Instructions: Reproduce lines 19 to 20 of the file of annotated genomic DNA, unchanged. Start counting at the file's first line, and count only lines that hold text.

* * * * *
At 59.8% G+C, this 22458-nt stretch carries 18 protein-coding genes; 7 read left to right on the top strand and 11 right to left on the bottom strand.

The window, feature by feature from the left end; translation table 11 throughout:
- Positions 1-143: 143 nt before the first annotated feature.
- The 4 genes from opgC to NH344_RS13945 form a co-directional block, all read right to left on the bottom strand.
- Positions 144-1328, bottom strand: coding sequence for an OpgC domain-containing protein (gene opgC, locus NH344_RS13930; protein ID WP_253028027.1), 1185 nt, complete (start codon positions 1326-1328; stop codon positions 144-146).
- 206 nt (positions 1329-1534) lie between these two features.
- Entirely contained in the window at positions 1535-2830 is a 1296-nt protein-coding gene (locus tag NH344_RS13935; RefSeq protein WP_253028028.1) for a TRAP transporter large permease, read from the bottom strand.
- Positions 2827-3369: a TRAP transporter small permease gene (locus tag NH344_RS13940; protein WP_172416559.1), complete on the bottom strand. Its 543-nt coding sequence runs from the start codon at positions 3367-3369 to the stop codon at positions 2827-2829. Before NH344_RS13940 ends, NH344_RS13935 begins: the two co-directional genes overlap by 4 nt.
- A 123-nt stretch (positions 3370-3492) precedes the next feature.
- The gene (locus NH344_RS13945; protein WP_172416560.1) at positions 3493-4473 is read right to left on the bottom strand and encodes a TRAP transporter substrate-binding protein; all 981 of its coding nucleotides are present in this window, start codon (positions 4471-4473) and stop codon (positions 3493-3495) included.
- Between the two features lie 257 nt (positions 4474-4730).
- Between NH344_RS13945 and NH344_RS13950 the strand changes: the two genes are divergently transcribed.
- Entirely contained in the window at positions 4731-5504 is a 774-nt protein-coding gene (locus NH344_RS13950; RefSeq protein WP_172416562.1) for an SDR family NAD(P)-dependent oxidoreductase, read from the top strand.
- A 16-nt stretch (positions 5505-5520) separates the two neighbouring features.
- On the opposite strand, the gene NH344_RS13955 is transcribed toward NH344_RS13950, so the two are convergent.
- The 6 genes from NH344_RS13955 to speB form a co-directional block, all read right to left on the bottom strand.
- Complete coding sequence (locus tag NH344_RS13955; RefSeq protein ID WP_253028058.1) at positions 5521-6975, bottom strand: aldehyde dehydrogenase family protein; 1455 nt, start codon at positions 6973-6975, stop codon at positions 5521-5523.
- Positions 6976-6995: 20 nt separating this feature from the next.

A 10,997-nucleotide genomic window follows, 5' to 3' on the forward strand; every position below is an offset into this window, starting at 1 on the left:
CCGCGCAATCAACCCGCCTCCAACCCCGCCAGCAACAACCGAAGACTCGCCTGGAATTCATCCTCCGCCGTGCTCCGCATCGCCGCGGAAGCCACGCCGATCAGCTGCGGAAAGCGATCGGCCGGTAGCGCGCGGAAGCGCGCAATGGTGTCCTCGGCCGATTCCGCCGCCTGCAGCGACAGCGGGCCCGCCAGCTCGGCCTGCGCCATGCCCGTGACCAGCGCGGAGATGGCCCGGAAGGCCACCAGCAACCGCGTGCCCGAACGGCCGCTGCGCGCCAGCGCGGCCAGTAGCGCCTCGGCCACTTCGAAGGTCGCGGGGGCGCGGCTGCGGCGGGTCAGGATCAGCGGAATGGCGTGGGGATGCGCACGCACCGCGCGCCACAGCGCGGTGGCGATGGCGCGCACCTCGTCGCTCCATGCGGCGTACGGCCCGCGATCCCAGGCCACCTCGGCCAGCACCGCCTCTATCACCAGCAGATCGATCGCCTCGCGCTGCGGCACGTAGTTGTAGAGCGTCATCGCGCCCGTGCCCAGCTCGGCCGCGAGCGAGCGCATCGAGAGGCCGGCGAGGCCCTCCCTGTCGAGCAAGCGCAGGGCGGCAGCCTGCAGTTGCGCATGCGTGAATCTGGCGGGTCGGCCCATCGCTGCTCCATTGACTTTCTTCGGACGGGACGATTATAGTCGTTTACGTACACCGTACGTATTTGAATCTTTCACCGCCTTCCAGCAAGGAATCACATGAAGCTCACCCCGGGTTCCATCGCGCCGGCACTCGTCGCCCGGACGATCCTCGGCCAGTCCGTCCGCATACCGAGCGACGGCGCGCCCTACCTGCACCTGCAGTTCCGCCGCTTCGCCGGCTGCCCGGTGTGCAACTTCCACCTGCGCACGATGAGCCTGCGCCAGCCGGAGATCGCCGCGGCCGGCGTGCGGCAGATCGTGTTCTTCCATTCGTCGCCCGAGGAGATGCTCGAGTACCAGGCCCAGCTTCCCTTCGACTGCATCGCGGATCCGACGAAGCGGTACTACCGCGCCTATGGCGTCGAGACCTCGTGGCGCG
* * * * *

A 10,997-nucleotide genomic window follows, 5' to 3' on the forward strand; every position below is an offset into this window, starting at 1 on the left:
CCGCGCAATCAACCCGCCTCCAACCCCGCCAGCAACAACCGAAGACTCGCCTGGAATTCATCCTCCGCCGTGCTCCGCATCGCCGCGGAAGCCACGCCGATCAGCTGCGGAAAGCGATCGGCCGGTAGCGCGCGGAAGCGCGCAATGGTGTCCTCGGCCGATTCCGCCGCCTGCAGCGACAGCGGGCCCGCCAGCTCGGCCTGCGCCATGCCCGTGACCAGCGCGGAGATGGCCCGGAAGGCCACCAGCAACCGCGTGCCCGAACGGCCGCTGCGCGCCAGCGCGGCCAGTAGCGCCTCGGCCACTTCGAAGGTCGCGGGGGCGCGGCTGCGGCGGGTCAGGATCAGCGGAATGGCGTGGGGATGCGCACGCACCGCGCGCCACAGCGCGGTGGCGATGGCGCGCACCTCGTCGCTCCATGCGGCGTACGGCCCGCGATCCCAGGCCACCTCGGCCAGCACCGCCTCTATCACCAGCAGATCGATCGCCTCGCGCTGCGGCACGTAGTTGTAGAGCGTCATCGCGCCCGTGCCCAGCTCGGCCGCGAGCGAGCGCATCGAGAGGCCGGCGAGGCCCTCCCTGTCGAGCAAGCGCAGGGCGGCAGCCTGCAGTTGCGCATGCGTGAATCTGGCGGGTCGGCCCATCGCTGCTCCATTGACTTTCTTCGGACGGGACGATTATAGTCGTTTACGTACACCGTACGTATTTGAATCTTTCACCGCCTTCCAGCAAGGAATCACATGAAGCTCACCCCGGGTTCCATCGCGCCGGCACTCGTCGCCCGGACGATCCTCGGCCAGTCCGTCCGCATACCGAGCGACGGCGCGCCCTACCTGCACCTGCAGTTCCGCCGCTTCGCCGGCTGCCCGGTGTGCAACTTCCACCTGCGCACGATGAGCCTGCGCCAGCCGGAGATCGCCGCGGCCGGCGTGCGGCAGATCGTGTTCTTCCATTCGTCGCCCGAGGAGATGCTCGAGTACCAGGCCCAGCTTCCCTTCGACTGCATCGCGGATCCGACGAAGCGGTACTACCGCGCCTATGGCGTCGAGACCTCGTGGCGCG